The FDA’s three-decades of inaction on antiobiotics took a fresh turn last week when a federal court ruled that government regulators must decide whether feeding antibiotics to healthy livestock could pose a threat to human health.
The FDA has been ignoring the studies and warnings of its own scientists who have linked the rise of antibiotic resistant bacteria and the use of excessive antibiotics in livestock.
Seventy percent of all antibiotics sold in the US are used in CAFOs – healthy livestock are given antibiotics along with their feed to promote faster weight gain. Antibiotics are also used preemptively to manage disease outbreaks as animals are kept in crowded, unsanitary conditions. However, these antibiotics have created superbugs and strains on antibiotic resistant bacteria which are threatening human health. Every year, 70,000 Americans die in U.S. hospitals each year due to a superbug infection.
According to Avinash Kar’s blog for the NRDC: “A huge chunk of the antibiotics used in livestock is comprised of penicillin and tetracyclines, the antibiotics affected by yesterday’s ruling by Judge Katz. All penicillins and tetracyclines together constitute nearly 50% of antibiotic use in livestock. The FDA formally recognized in 1977 that the use of penicillin and most tetracyclines is not shown to be safe and may pose a risk to human health. [At that time the agency] proposed withdrawing approval for the uses of those antibiotics in animal feed. Penicillin and tetracyclines are important human medicines and their use in livestock may also create resistance to other important human medicines. However, FDA caved to industry pressure and proceeded to do nothing to regulate the use of penicillin and tetracyclines in livestock feed for the next 35 years. NRDC and our partners brought a lawsuit last May to force the FDA to act.”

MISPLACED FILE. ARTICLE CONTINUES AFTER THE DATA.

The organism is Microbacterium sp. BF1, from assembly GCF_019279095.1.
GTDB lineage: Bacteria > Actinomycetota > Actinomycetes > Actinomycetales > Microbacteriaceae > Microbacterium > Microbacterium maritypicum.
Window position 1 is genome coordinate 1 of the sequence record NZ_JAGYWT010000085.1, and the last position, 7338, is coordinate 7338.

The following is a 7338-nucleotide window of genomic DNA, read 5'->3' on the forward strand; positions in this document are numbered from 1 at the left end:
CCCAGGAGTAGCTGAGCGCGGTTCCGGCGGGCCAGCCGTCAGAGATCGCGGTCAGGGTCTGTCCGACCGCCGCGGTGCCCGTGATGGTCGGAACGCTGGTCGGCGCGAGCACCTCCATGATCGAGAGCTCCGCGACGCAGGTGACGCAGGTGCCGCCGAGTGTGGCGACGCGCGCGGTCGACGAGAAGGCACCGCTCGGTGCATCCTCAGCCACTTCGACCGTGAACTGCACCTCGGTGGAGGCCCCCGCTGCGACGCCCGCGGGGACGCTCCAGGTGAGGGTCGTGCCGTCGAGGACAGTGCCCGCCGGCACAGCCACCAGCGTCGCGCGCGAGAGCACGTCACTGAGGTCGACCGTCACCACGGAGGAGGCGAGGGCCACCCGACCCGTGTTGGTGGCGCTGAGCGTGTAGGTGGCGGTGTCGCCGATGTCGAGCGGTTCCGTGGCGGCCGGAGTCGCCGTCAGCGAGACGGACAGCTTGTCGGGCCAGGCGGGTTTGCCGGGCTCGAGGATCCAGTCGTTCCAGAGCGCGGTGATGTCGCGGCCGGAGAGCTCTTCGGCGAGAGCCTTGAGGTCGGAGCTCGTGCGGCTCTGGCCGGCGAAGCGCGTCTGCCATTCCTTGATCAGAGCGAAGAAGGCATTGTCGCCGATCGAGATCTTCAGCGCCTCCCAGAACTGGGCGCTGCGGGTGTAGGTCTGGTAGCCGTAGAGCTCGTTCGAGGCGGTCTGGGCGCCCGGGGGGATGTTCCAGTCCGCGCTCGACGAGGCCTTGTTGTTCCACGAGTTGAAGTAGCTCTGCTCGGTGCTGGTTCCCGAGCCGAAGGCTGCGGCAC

The EU has banned growth-promoting use of antibiotics since 2006 and since then, they have taken serious steps to further reduce the amount of antibiotics in livestock. The ruling last week, therefore, is a huge victory in the thirty-five year battle for safer food in America. However, court proceedings will be needed to decide on a timeline for the FDA to act. If the FDA appeals this decision, final action could be delayed for months, if not years.
The good news is that a few companies are beginning to realize the dangers of antibiotic use in livestock. The most outspoken among these is probably Chipotle, which has made a huge hit with its anti-factory farming ad featuring Willie Nelson.
As a regulatory body that is responsible for safeguarding health, the FDA needs to take more responsibility when it comes to issues like antibiotics or even a BPA-ban. This kind of proactive leadership on important issues seems to be lacking which is exactly why they have been inundated with petitions on numerous, long-standing issues.
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